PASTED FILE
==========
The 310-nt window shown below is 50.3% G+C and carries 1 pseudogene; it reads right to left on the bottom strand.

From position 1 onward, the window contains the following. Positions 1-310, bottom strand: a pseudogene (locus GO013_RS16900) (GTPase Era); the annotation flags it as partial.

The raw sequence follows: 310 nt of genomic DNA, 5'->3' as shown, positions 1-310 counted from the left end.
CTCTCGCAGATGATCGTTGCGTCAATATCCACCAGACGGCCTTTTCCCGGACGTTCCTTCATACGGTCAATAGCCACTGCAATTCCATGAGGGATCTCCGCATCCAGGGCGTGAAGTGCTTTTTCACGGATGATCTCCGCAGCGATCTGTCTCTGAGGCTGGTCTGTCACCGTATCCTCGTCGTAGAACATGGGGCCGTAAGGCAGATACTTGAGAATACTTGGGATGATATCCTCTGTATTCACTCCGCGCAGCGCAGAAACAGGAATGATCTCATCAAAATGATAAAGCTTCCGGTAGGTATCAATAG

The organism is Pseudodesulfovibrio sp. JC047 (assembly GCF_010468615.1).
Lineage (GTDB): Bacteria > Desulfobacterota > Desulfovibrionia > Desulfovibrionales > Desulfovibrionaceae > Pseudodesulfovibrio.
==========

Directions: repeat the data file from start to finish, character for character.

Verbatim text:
The 310-nt window shown below is 50.3% G+C and carries 1 pseudogene; it reads right to left on the bottom strand.

From position 1 onward, the window contains the following. Positions 1-310, bottom strand: a pseudogene (locus GO013_RS16900) (GTPase Era); the annotation flags it as partial.

The raw sequence follows: 310 nt of genomic DNA, 5'->3' as shown, positions 1-310 counted from the left end.
CTCTCGCAGATGATCGTTGCGTCAATATCCACCAGACGGCCTTTTCCCGGACGTTCCTTCATACGGTCAATAGCCACTGCAATTCCATGAGGGATCTCCGCATCCAGGGCGTGAAGTGCTTTTTCACGGATGATCTCCGCAGCGATCTGTCTCTGAGGCTGGTCTGTCACCGTATCCTCGTCGTAGAACATGGGGCCGTAAGGCAGATACTTGAGAATACTTGGGATGATATCCTCTGTATTCACTCCGCGCAGCGCAGAAACAGGAATGATCTCATCAAAATGATAAAGCTTCCGGTAGGTATCAATAG

The organism is Pseudodesulfovibrio sp. JC047 (assembly GCF_010468615.1).
Lineage (GTDB): Bacteria > Desulfobacterota > Desulfovibrionia > Desulfovibrionales > Desulfovibrionaceae > Pseudodesulfovibrio.